Give Until It Hurts

GIVE UNTIL IT hurts, the holiday credo goes. What remains unspecified here is who feels the pain: the giver, who will take a sharpened credit card to her wrists come January; or the recipient, who is burdened with the expectations of boundless pleasure.
The CD box set, the ultimate stocking-stuffer, banks on both. At $30-$100 a pop, these exercises in audiophile overkill are priced to move--that is, move you to tears. And the poor listener suffers the obligation of plowing through voluminous B-sides and outtakes and assorted esoterica that the artists didn't deem worthy of releasing in the first place. With expectations suitably raised, we merrily present our second annual Holiday Box Set Roundup.

Bongwater
Box of Bongwater
Shimmy Disc

BONGWATER PEAKED IN 1990 with the song "Chicken Pussy," which first appeared on the New York duo's, uh, feline-obsessed fourth record, The Power of Pussy. Clocking in just under the two-minute mark, the song (which is included in this box along with every other note the group ever committed to plastic) is everything great and god-awful about stoner indie rock. The song is a murky instrumental stew cooked up by resident musician/impresario/producer Kramer. Above it hangs Ann Magnuson, adopting a phlegmatic tone as she expounds on her three favorite subjects: bizarre dreams, bizarre sex, and bizarre rock 'n' roll celebrities. "I'm in a one-room apartment located in the basement under the Polish National Church," she spiels. "There's a king-size mattress in the middle of the room where me and the big fat lead singer from Canned Heat finish up an afternoon of incredibly hot sex. Boy does he have a big one." Bongwater was conceived in 1985 when Kramer (who dropped his first name years before Cosmo) asked Magnuson to add words to his guitar excursion, becoming the first act to record for Kramer's Shimmy Disc Records. With its muddled, psychedelic sound and knack for irreverent classic-rock covers--"Dazed and Confused" sung in Chinese; "Julia" as emotionless garage rock--the band provided a cheeky blueprint for future Shimmy discs by Ween, King Missile, and When People Were Shorter and Lived by the Water. Although Kramer's post-Bongwater career as a solo artist and producer (Galaxie 500, Danielson Family) has made him something of a household name in college-radio circles, it was Magnuson who galvanized the band, grabbing laughs even when the music fell short. Her monologues are delivered in consummate Manhattan-ese. When she bemoans a Rolling Stone pan comparing her to Barbra Streisand ("wait a minute--maybe that's good"), or yaps about Beverly Hills car rides with Village Voice scribes, it's never fully clear who she's parodying--Streisand, Rolling Stone, or her own jaded self. Is she the pretentious artiste or bilious indie-outsider? And could that smarmy cynicism have found a home in the smart-ass age of Pavement and Beck? The .000000475 percent of the population that actually gave a damn will never know. Bongwater ultimately disbanded so that Magnuson could play Richard Lewis's dominatrix-boss on the ABC sitcom Anything But Love. True to indie-rock form, commitment just wasn't in the cards. (Jay Ruttenberg)

Kronos Quartet
25 Years
Nonesuch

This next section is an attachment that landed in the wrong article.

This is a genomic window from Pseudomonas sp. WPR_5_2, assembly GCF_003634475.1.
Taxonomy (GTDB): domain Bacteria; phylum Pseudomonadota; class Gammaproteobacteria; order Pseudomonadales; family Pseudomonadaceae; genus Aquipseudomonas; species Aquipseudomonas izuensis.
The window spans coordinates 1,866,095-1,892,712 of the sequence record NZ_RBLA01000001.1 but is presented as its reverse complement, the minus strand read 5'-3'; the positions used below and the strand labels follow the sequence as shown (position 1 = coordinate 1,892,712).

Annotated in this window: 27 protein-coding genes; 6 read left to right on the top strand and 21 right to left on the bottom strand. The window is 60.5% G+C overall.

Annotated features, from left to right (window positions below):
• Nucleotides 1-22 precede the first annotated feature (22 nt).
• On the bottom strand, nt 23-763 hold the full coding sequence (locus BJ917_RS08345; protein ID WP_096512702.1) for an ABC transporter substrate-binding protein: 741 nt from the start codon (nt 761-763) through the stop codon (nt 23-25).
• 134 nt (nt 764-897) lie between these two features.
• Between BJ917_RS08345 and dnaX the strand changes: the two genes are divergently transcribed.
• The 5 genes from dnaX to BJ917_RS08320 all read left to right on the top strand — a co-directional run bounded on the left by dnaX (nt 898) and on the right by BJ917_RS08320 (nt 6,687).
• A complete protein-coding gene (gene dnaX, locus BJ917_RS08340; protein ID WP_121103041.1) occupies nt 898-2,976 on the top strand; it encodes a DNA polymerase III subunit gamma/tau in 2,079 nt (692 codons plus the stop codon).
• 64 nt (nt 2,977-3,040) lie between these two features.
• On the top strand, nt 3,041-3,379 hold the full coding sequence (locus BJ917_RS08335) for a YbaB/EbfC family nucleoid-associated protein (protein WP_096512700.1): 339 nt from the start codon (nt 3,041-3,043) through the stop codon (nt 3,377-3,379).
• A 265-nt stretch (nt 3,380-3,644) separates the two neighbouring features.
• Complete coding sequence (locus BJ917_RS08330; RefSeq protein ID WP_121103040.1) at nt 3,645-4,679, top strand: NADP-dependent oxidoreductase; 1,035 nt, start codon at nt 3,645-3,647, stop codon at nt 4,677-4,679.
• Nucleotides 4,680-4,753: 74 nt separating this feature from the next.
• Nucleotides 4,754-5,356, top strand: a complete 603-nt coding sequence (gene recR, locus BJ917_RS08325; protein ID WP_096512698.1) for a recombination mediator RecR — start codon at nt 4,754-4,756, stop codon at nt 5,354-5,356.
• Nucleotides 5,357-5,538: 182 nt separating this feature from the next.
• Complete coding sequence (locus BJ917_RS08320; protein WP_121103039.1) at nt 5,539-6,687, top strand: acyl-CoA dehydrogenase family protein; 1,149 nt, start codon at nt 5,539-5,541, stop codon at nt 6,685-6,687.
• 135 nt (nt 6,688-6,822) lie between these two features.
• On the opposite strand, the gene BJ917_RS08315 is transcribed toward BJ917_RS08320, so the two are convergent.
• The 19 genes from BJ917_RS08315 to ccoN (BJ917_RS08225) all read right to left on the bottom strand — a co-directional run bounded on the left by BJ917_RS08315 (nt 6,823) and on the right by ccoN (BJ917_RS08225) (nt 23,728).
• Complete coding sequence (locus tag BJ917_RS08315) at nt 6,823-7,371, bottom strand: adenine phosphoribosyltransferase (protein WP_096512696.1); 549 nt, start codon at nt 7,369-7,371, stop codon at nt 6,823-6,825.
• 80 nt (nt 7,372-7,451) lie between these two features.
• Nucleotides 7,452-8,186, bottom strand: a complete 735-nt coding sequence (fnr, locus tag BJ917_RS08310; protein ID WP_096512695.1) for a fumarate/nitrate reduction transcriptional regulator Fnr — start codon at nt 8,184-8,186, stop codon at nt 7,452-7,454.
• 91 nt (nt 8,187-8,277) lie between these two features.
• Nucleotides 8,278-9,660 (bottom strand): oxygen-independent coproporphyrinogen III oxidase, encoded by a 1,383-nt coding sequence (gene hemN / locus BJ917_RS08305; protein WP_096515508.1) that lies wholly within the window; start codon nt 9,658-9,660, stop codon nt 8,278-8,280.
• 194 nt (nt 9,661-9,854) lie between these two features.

UFF DA! TIME is running out, as Busta Rhymes keeps telling us, and here comes yet another 10-CD set. While critics are sure to give it less play than Mercury's decamerous Hank Williams collection in their best-of roundups, 25 Years is just as important a document of 20th-century Caucasian art, and less likely to gather dust on your archival shelf. For it's more than just the recordings of a particular boundary-busting West Coast string quartet. In total, it comes on like an overgrown, beautifully packaged K-Tel genre survey of Western classical music in our postminimalist age. It might as well be subtitled "Not Dead Yet." Given the peculiar economics and disciplines of "new music," much of this material may have never been written without Kronos, whose active grant-gathering and commissioning programs have made it financially possible for composers to write music for live performance, as opposed to, say, film scores. They cajoled Terry Riley back to the world of notational music, and he wrote a number of lovely works for them, including the delicious drone feast Salome Dances for Peace, excerpted in this collection. Alongside works by Steve Reich, Philip Glass, and John Adams, Riley's piece shows the bounty that's grown from the hearty seed of minimalist composition. You also get Alfred Schnittke's Russian existentialism, a pair of surprisingly thorny quartets by Henryk Górecki, and some lovely choral-spiked miniatures by Christian mystic (and Björk fave) Arvo Pärt. What you don't get is Kronos's freaky moonlighting and genre-hopping: No Thelonius Monk, no Willie Dixon, no Don Walser, no "Purple Haze." But that's no biggie. 25 Years is intent on showing how Kronos refigured the stodgy vernacular of the concert hall, so it sticks to big guns rather than curios. There's still plenty of cross-cultural play here, including Osvaldo Golijov's klezmer-spiked "The Dreams and Prayers of Isaac the Blind," the Southeast Asian majesty of P.Q. Phan's "Tragedy at the Opera," and some avant-tangos by Astor Piazzolla. The set finishes with Kevin Volans's "White Man Sleeps," a propulsive display of Afro-European minimalism from Kronos's best-selling (and perhaps best) LP, Pieces of Africa. It's an artful, hopeful, and subtly amusing end to a set whose raison d'être is to prove that European classical tradition is, in fact, not asleep, but in the midst of a bona fide rebirth. A good thing, since like that mighty whitey Bob Dylan once said, "He not busy being born is busy dying." (Will Hermes)

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